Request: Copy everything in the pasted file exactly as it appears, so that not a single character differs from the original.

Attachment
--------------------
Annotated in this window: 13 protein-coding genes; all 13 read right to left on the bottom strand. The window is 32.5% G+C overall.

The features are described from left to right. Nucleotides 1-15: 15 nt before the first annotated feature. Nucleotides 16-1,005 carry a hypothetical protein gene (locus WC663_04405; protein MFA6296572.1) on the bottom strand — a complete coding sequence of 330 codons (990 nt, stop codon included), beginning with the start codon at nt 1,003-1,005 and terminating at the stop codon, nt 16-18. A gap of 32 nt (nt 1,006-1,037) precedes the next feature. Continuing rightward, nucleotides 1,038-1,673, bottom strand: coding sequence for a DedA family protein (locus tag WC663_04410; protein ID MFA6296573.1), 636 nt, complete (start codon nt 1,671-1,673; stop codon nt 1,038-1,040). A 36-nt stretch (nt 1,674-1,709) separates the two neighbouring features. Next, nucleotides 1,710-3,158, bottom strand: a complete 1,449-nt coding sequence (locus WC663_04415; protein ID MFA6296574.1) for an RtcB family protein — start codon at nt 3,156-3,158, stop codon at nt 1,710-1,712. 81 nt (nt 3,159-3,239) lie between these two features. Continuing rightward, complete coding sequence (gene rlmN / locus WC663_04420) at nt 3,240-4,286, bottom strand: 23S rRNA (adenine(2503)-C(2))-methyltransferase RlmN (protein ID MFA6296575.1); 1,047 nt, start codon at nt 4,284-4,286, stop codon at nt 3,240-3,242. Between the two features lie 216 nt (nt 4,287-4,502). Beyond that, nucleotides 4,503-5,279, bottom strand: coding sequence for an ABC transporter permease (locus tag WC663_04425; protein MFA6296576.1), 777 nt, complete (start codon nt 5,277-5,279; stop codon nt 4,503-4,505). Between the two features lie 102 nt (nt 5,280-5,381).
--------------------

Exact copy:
Annotated in this window: 13 protein-coding genes; all 13 read right to left on the bottom strand. The window is 32.5% G+C overall.

The features are described from left to right. Nucleotides 1-15: 15 nt before the first annotated feature. Nucleotides 16-1,005 carry a hypothetical protein gene (locus WC663_04405; protein MFA6296572.1) on the bottom strand — a complete coding sequence of 330 codons (990 nt, stop codon included), beginning with the start codon at nt 1,003-1,005 and terminating at the stop codon, nt 16-18. A gap of 32 nt (nt 1,006-1,037) precedes the next feature. Continuing rightward, nucleotides 1,038-1,673, bottom strand: coding sequence for a DedA family protein (locus tag WC663_04410; protein ID MFA6296573.1), 636 nt, complete (start codon nt 1,671-1,673; stop codon nt 1,038-1,040). A 36-nt stretch (nt 1,674-1,709) separates the two neighbouring features. Next, nucleotides 1,710-3,158, bottom strand: a complete 1,449-nt coding sequence (locus WC663_04415; protein ID MFA6296574.1) for an RtcB family protein — start codon at nt 3,156-3,158, stop codon at nt 1,710-1,712. 81 nt (nt 3,159-3,239) lie between these two features. Continuing rightward, complete coding sequence (gene rlmN / locus WC663_04420) at nt 3,240-4,286, bottom strand: 23S rRNA (adenine(2503)-C(2))-methyltransferase RlmN (protein ID MFA6296575.1); 1,047 nt, start codon at nt 4,284-4,286, stop codon at nt 3,240-3,242. Between the two features lie 216 nt (nt 4,287-4,502). Beyond that, nucleotides 4,503-5,279, bottom strand: coding sequence for an ABC transporter permease (locus tag WC663_04425; protein MFA6296576.1), 777 nt, complete (start codon nt 5,277-5,279; stop codon nt 4,503-4,505). Between the two features lie 102 nt (nt 5,280-5,381).